Open Access Articles- Top Results for Tinea cruris

Tinea cruris

Tinea cruris
File:Jock itch.jpg
Tinea cruris on the groin
Classification and external resources
ICD-10 B35.6
ICD-9 110.3
DiseasesDB 29140
MedlinePlus 000876
eMedicine derm/471
NCI Tinea cruris
Patient UK Tinea cruris

Tinea cruris, also known as crotch itch, crotch rot, Dhobi itch, eczema marginatum,[1] gym itch,[1] jock itch, jock rot, scrot rot and ringworm of the groin[1][2]:303 is a dermatophyte fungal infection of the groin region in any sex,[3] though more often seen in males. In the German sprachraum this condition is called tinea inguinalis (from Latin inguen = groin) whereas tinea cruris is used there for a dermatophytosis of the lower leg (Latin crus).[4]

Tinea cruris is similar to, but different from Candidal intertrigo, which is an infection of the skin by Candida albicans. The latter is more specifically located between intertriginous folds of adjacent skin, which can be present in the groin or scrotum, and be indistinguishable from fungal infections caused by tinia. However, candidal infections tend to both appear and with treatment disappear more quickly.[2]:309 It may also affect the scrotum.

Signs and symptoms

As the common name for this condition implies, it causes itching or a burning sensation in the groin area, thigh skin folds, or anus. It may involve the inner thighs and genital areas, as well as extending back to the perineum and perianal areas.

Symptoms and Complications of Tinea Cruris (Jock Itch)

Tinea is often painful or itchy, but not in every case. There are visual clues to help identify a fungal infection. These include:

  • Inflammation of the groin, anal area, and upper thigh - not including the genitals themselves
  • slightly raised patch
  • sharp borders
  • expanding or spreading, with clearing in the center
  • dry or scaly blisters (occasionally oozing or crusting)
  • abnormally dark or light skin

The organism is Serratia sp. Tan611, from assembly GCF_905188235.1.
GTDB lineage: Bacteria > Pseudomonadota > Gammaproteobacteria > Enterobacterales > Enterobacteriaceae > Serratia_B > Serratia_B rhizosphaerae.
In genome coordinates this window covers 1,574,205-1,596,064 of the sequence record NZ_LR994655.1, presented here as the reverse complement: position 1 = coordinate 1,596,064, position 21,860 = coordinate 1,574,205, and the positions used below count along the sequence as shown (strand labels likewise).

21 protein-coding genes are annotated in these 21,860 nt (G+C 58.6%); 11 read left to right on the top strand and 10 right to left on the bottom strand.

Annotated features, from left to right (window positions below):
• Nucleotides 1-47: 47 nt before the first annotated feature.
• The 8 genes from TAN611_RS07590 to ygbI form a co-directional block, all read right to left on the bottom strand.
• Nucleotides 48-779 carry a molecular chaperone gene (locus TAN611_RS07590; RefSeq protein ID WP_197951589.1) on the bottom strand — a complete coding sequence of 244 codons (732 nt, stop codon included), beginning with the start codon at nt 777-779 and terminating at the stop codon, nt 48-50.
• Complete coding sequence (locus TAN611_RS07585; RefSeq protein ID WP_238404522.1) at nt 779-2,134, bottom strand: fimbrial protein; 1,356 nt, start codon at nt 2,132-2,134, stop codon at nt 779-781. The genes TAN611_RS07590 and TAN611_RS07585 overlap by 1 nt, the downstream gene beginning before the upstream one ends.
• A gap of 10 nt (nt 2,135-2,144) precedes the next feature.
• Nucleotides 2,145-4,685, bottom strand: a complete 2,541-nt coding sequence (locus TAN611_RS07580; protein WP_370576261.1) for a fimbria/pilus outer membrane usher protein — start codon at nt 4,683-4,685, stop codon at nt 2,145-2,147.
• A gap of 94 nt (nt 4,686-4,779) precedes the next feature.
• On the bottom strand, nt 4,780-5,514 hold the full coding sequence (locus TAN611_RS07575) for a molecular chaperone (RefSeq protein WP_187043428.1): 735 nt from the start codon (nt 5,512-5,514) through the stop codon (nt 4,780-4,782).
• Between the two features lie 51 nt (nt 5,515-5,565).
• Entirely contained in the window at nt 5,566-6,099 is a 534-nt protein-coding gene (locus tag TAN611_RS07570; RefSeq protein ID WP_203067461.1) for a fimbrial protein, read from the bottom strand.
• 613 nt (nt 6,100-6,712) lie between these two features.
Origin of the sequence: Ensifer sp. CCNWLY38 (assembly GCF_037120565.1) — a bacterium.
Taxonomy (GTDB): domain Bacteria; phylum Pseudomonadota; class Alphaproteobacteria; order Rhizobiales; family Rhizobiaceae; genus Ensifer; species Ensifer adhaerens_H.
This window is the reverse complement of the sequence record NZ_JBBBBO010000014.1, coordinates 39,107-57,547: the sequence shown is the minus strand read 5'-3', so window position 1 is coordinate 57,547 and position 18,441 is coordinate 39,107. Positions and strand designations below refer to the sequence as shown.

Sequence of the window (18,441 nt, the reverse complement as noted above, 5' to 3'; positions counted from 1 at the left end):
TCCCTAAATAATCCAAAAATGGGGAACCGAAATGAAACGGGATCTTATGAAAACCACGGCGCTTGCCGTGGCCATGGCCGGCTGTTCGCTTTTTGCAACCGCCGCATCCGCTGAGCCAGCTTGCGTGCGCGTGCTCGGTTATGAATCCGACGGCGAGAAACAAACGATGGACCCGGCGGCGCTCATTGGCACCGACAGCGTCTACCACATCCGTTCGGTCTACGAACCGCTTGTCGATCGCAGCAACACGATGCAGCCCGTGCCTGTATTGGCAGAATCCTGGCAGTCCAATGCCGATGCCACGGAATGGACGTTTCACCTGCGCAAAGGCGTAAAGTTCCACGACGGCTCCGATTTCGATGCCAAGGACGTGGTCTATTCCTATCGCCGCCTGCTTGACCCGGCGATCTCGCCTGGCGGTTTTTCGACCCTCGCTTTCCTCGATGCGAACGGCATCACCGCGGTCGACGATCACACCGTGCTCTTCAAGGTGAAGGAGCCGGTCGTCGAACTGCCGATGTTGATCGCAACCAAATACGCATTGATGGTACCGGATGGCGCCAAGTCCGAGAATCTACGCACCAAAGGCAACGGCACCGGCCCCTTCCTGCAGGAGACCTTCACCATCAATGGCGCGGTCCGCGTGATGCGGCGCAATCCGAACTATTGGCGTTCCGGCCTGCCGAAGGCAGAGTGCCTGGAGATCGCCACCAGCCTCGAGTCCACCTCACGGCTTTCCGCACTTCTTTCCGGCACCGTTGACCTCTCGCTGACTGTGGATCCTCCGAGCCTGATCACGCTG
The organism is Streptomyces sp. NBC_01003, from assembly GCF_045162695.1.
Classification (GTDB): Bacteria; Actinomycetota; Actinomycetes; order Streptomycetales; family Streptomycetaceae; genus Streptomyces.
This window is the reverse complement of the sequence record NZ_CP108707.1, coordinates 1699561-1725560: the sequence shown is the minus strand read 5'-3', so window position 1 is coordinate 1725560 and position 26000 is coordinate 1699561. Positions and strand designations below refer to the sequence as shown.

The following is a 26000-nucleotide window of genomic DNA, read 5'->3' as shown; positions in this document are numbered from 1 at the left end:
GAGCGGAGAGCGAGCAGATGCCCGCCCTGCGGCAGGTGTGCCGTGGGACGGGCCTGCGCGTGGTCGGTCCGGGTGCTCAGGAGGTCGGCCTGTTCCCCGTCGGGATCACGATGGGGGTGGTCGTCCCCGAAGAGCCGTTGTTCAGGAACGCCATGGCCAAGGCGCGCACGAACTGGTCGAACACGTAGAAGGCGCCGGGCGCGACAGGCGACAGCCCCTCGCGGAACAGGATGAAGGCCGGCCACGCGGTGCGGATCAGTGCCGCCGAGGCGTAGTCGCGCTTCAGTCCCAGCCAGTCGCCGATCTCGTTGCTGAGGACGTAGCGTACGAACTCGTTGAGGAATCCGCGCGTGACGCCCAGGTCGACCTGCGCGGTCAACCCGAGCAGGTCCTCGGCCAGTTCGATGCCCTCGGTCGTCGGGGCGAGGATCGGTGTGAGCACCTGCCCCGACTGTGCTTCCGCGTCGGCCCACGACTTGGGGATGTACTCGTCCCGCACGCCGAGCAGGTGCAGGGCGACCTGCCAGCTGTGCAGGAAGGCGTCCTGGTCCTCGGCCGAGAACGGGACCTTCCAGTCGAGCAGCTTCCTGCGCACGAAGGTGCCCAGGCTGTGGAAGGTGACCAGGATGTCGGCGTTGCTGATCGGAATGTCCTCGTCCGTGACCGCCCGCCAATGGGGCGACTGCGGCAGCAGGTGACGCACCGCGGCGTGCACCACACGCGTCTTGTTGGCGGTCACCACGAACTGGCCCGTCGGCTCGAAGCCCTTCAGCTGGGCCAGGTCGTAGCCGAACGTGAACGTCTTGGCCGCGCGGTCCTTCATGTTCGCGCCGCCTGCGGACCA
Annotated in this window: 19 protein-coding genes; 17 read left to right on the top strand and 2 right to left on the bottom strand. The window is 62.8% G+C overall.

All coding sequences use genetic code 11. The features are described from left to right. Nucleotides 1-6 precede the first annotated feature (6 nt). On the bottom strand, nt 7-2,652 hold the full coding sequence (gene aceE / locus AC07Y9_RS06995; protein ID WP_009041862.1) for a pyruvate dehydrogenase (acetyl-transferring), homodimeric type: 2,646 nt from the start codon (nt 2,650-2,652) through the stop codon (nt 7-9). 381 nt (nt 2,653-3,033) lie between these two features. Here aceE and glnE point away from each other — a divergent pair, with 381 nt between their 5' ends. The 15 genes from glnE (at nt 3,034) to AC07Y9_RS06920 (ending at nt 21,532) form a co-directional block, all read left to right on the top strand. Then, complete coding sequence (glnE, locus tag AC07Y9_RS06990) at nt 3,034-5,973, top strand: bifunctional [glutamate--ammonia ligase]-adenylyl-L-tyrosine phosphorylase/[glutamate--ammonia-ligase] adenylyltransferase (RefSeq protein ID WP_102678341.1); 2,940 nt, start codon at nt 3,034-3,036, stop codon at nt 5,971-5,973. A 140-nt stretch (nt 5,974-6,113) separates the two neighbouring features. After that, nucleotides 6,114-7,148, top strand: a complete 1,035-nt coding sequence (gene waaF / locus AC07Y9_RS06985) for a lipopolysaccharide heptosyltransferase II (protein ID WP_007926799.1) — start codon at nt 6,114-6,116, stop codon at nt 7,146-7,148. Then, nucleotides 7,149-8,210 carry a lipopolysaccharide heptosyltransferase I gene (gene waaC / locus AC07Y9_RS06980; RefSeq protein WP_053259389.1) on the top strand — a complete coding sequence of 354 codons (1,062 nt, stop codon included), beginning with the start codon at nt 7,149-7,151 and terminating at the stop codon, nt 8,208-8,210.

• skin redness or inflammation

Fungal infections often spread out in a circle, leaving normal-looking skin in the middle. At the leading edge of the infection the skin is raised, red, and scaly.

Affected areas may appear red, tan, or brown, with flaking, rippling, peeling, or cracking skin.[5]

The acute infection begins with an area in the groin fold about a half-inch across, usually on both sides. The area may enlarge, and other sores may develop. The rash has sharply defined borders that may blister and ooze.[6]


Opportunistic infections (infections that are caused by a diminished immune system) are frequent. Fungus from an athlete's foot infection can spread to the groin through clothing. Tight, restrictive clothing, such as jockstraps, traps heat and moisture, providing an ideal environment for the fungus.[7]

The type of fungus involved is usually Trichophyton rubrum. Some other contributing fungi are Candida albicans, Trichophyton mentagrophytes and Epidermophyton floccosum.


Medical professionals suggest keeping the groin area clean and dry by drying off thoroughly after bathing and putting on dry clothing right away after swimming or perspiring.

Other recommendations are: not sharing clothing or towels with others, showering immediately after athletic activities, wearing loose cotton underwear, avoiding tight-fitting clothes, and using antifungal powders.[8][9]


Tinea cruris is best treated with topical antifungal medications of the allylamine or azole type.[10] The evidence is best for terbinafine and naftifine but other agents may also work.[11]

The benefits of the use of topical steroids in addition to an antifungal is unclear.[11] There might be a greater cure rate but no guidelines currently recommend its addition.[11] The effect of Whitfield's ointment is also unclear.[11]


  1. ^ a b c Rapini, R. P.; Bolognia, J. L.; Jorizzo, J. L. (2007). Dermatology. St. Louis: Mosby. ISBN 1-4160-2999-0. 
  2. ^ a b James, W. D.; Berger, T. G. et al. (2006). Andrews' Diseases of the Skin: Clinical Dermatology. Saunders Elsevier. ISBN 0-7216-2921-0. 
  3. ^ "Tinea Cruris in Men: Bothersome but Treatable". U.S. Pharmacist 30 (8): 13–17. 2005. 
  4. ^ Altmeyer, P.; Bacharach-Buhles, M. (2002). Enzyklopädie Dermatologie, Allergologie, Umweltmedizin. Springer. p. 1580. ISBN 978-3-540-41361-5. 
  5. ^ "Jock itch". NYU Langone Medical Center. 
  6. ^ "Jock itch". MedlinePlus. NLM / NIH. 
  7. ^ "Causes of Jock Itch". Retrieved 2013-01-06. 
  8. ^ "Jock itch". Crutchfield Dermatology. 
  9. ^ "12 Skin Conditions You Should Know About". Everydayhealth. Harvard Health Publications. 
  10. ^ Nadalo, D.; Montoya, C.; Hunter-Smith, D. (2006). "What is the best way to treat tinea cruris?". The Journal of Family Practice 55 (3): 256–258. PMID 16510062. 
  11. ^ a b c d El-Gohary, M; van Zuuren, EJ; Fedorowicz, Z; Burgess, H; Doney, L; Stuart, B; Moore, M; Little, P (Aug 4, 2014). "Topical antifungal treatments for tinea cruris and tinea corporis.". The Cochrane database of systematic reviews 8: CD009992. PMID 25090020. doi:10.1002/14651858.CD009992.pub2. 

External links